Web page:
The Dance Revolution of the 1970’s
Contact improvisation is a modern dance form where two people move while maintaining a connection. It originated from portions of Steve Paxton’s movement studies, which he began in 1972 at Oberlin College. As with every major event that happens in the world, the introduction and investigation of contact improvisation affected everyone in society one way or another.
Many people associate the 1970’s as the “hippie era” in American history. Due to this, the majority of society was open to new ideas. It was the beginning of the sexual revolution and the women’s revolution was just getting underway. Younger members of society were participating in at least one of the numerous Vietnam War Protests, which they organized. They were into “free love”; they wanted to do away with racism and allow everyone to be treated the same and on the same level.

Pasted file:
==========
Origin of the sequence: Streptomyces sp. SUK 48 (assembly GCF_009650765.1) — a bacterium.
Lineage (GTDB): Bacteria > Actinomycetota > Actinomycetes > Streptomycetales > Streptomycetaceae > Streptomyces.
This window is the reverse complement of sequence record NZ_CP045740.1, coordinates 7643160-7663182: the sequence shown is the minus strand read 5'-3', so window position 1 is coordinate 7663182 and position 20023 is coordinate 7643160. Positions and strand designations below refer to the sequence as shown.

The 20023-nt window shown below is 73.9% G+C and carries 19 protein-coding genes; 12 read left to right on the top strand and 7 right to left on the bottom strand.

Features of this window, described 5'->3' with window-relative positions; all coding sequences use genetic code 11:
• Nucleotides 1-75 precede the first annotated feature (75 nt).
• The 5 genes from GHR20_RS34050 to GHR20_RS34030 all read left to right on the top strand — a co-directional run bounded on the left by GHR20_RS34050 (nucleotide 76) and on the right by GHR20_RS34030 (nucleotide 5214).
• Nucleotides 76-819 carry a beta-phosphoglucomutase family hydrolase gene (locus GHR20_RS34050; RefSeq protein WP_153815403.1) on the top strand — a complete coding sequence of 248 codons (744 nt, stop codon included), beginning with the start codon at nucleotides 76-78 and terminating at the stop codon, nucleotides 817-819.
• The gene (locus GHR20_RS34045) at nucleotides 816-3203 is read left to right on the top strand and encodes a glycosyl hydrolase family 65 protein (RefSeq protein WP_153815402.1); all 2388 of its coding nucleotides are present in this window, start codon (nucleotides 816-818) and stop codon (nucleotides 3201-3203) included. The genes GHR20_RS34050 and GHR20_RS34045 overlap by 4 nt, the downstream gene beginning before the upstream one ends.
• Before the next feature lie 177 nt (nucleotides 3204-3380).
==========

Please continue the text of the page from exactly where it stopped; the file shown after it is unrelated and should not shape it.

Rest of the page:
As a result of the vast majority of society and open mindness, Paxton’s ideas in the new movement were accepted. Those who attended performances, also referred to as “jams”, never knew quite what to expect. This is because it is a modern dance form, which is always changing, due to the fact that each individual dancer brings their own experience and current state of mind to every dance. Depending of the dancer’s state of mind, the piece may be sensual, fluid, invigorating, and basically anything else the dancer chooses to make it. Some of the older members of society were not as sure of this new change of dance. They were afraid of change, and not as willing to accept it as the younger members were.
Societal values of the 1970’s were challenged by contact improvisation. According to older member, this is how life should happen: a boy goes out and meets a girl, they fall in love, get married, move to a suburb, begin a family, then the female raises the family while the male works to support them. Contact improvisation went against the norm of the older people in society, but not necessarily against the norm of the younger people in society. As explained earlier, these young people were going against the norm...